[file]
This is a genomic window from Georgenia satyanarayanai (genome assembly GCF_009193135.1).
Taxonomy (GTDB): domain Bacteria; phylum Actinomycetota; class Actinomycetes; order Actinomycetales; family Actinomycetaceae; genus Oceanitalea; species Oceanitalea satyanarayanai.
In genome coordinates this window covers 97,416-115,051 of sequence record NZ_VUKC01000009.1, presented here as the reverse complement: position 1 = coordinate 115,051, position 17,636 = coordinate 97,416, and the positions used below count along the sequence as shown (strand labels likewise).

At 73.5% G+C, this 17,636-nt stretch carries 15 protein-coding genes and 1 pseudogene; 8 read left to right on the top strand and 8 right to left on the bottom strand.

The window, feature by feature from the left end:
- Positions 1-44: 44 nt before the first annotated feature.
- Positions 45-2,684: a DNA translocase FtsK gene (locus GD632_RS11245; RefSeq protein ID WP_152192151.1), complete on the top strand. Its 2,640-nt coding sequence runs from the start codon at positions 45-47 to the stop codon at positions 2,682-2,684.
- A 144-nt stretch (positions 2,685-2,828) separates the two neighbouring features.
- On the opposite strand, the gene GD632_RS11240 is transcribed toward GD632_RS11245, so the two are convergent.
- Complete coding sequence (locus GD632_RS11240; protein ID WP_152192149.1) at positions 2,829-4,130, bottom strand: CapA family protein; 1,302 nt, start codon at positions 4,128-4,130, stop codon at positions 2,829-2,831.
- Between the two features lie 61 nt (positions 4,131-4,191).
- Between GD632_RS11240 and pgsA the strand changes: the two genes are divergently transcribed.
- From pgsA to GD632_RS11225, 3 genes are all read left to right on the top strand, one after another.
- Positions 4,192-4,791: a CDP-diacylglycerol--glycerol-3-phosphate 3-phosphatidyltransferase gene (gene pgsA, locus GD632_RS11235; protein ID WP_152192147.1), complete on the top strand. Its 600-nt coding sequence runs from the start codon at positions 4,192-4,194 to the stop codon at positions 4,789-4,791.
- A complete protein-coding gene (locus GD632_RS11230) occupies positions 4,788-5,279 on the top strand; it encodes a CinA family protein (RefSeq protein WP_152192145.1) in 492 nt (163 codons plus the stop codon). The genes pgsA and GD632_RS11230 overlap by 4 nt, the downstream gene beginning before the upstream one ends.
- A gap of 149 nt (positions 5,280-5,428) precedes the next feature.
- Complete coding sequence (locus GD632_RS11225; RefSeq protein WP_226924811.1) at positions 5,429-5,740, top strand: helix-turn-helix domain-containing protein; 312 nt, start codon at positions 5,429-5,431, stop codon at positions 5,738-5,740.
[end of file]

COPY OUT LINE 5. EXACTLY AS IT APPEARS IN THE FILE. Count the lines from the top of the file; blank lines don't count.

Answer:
The window, feature by feature from the left end: